Genre: Sci-fi turn-based strategy
Developer: Triumph Studios
Publisher: Paradox Interactive
Release Date: August 6th, 2019
Edited by AlexKnight2005
4x, explore, expand, exploit, and exterminate. When you think of 4x games, Civilization comes to mind as the pinnacle of what each aspect of 4x means. Age of Wonders: Planetfall is like it’s the fourth cousin twice removed who brings all the interesting stuff to the party. Without the standards set by Civilization, Age of Wonders wouldn’t be able to turn all of 4x on its head.
Age of Wonders is set in a futuristic space-age where you play as one of six races, the Vanguard, Syndicate, Amazons, Kir’ko, Dvar, or Assembly. Rather than having just one hero for each race, you can choose from several, and then the pool widens even farther for your secondary heroes, which, are offered to you throughout your matches. This makes each game you play unique in just that factor alone. On top of that, there are six secret techs one assigned to each hero, so you could have a Kir’ko leader that has the Psyumbra tech or one that has the Voidtech. With four victory types, this makes almost infinite ways to play a match of Age of Wonders: Planetfall. They also managed to turn the traditional city-style on its head. Instead of having several dozen cities where everything is in the cities you instead have a few colonies that annex the surrounding sectors using them to build structures. Each aspect of the gameplay has the old 4x feel and roots but have a unique spin. The combat takes place in small maps based on a hex grid kind of combat, they even use the percentage based hit rate, including the frustrating misses when they have a ninety percent hit rate. The six secret techs you can unlock each have unique weapons you can use in these battles as well, my favorite being the Psyumbra weapons and abilities.
The six races each have a single-player campaign, some like the Assembly campaign, only unlocks after you finish other campaigns or finish certain missions for the races. You start off with the Human, Kir’ko, and Dvar campaigns unlocked, each campaign shows off one of the possible ways to win the game though, for the campaigns, there are specialized endings. They manage to make each decision you have over the campaign have equal support for each side, and not one choice seemed like the good guy or bad guy answer. There were several times I had a hard time picking what I felt was the correct choice in my mind for the story. Each race is tied in with the others through already established relationships formed from the history of the world. This is most heavily seen, in the Kir’ko who in the history of the world were slaves to the former imperium, which was the combination of the Vanguard, Syndicate, and a few other human factions that aren’t playable races, like the Paragons. In the time of the campaign, the Kir’ko are now free but have split into two factions the ones that want to fight the humans in revenge, and those that want to find their old home and live in peace. They aren’t the only race that has relationships with other races, the Amazons, and Dvar are aggressive with each other, the Assembly pretty much hate everyone, and the Syndicate only do what is best for their bottom line.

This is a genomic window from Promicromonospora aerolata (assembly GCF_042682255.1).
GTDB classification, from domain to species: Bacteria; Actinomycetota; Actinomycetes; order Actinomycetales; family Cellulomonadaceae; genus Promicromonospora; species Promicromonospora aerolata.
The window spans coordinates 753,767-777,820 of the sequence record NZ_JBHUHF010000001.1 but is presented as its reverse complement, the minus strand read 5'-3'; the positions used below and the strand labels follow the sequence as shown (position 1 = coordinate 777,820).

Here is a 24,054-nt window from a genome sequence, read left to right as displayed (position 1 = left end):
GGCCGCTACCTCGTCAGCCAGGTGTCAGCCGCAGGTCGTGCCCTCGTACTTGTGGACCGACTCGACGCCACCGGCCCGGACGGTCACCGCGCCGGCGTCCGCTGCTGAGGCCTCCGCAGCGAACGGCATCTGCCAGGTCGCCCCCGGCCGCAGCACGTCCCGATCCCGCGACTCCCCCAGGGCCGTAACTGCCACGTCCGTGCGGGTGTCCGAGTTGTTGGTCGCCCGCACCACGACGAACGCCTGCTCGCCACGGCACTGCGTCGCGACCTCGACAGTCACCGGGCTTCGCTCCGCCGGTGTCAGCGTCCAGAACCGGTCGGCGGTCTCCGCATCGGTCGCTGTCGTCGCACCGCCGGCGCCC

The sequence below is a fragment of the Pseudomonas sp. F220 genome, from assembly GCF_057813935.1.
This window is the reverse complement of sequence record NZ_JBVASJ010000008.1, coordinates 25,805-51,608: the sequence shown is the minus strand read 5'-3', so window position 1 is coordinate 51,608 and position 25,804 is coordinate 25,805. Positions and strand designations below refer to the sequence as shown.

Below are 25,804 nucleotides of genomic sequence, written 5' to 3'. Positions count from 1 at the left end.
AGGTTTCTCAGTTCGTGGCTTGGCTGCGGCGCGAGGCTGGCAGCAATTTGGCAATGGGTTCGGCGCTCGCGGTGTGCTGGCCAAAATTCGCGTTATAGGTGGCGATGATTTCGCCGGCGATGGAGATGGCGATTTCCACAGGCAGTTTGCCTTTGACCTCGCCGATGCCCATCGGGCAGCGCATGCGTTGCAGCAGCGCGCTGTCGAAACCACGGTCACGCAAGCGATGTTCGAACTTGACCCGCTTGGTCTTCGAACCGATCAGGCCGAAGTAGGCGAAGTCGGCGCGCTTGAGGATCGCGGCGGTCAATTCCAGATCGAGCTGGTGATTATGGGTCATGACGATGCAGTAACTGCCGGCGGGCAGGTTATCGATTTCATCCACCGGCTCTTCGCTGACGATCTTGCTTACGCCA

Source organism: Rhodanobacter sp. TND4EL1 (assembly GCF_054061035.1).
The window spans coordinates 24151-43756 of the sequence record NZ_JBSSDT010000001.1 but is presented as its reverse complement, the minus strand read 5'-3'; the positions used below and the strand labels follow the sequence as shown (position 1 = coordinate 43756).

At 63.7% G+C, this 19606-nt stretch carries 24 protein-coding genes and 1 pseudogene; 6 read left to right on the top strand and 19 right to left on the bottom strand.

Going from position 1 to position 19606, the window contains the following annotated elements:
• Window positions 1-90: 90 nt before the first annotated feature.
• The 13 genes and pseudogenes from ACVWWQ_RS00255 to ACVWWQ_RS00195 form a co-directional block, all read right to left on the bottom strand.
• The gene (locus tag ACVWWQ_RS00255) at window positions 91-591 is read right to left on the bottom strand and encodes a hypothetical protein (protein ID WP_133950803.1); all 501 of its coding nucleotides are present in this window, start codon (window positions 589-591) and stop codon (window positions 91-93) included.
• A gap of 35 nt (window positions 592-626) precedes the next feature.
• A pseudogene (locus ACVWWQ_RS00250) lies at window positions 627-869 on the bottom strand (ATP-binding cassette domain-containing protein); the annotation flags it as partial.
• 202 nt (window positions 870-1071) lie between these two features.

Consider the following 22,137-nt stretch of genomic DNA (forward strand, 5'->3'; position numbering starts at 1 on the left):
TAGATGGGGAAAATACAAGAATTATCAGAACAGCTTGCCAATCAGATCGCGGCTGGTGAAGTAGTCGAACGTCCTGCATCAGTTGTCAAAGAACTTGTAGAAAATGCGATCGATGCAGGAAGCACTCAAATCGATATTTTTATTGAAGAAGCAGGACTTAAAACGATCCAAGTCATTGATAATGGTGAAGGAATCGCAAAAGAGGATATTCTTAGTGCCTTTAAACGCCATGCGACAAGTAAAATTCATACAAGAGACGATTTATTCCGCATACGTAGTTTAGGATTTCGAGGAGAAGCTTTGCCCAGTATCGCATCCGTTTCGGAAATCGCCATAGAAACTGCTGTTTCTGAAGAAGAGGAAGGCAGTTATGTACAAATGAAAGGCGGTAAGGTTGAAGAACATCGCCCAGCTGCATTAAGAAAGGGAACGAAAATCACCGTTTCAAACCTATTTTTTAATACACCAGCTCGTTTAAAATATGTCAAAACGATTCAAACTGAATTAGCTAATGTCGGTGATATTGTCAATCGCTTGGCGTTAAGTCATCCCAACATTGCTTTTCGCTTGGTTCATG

Most appropriately for a game set in space, the planets truly look alien. There are planets with purple grass and green seas or planets that are completely covered in ice and have hydrogen seas. They manage to keep the alien look but have a mystifying beauty for every world with the higher end graphics allowing you to see all this detail in every plant and alien creature. The graphics look like modern games and not one that wouldn’t seem out of place on the PS2, and it was really refreshing not having to fiddle with the screen setting for once with my oddly sized monitor. This alien look carries over into stuff like the menus and the UI in matches. On the menu screens, the buttons give off an eerie tinted green-blue light with a very futuristic look to the text and the style of the menus. This green-blue glow carries over into the UI of the game, with the same futuristic look. This all blends together nicely for a complete look that makes for the cherry on top of the cake, that is the gameplay.
Age of Wonders: Planetfall might not be a conventional 4x game, but each chance they took to mix up the gameplay format with unique ideas was well picked and made the game that much better. The unique gameplay and style kept drawing me back, and I can see myself playing this game for many years.
- Each match felt unique
- The races didn’t seem like they were copy and pasted
- The graphics look amazing even on a lower end computer
- A lot of the races fell into already established tropes
- The learning curve is quite steep
Chebikitty gives Age of Wonders: Planetfall a Drastik Measure 9.5 out of 10 (95)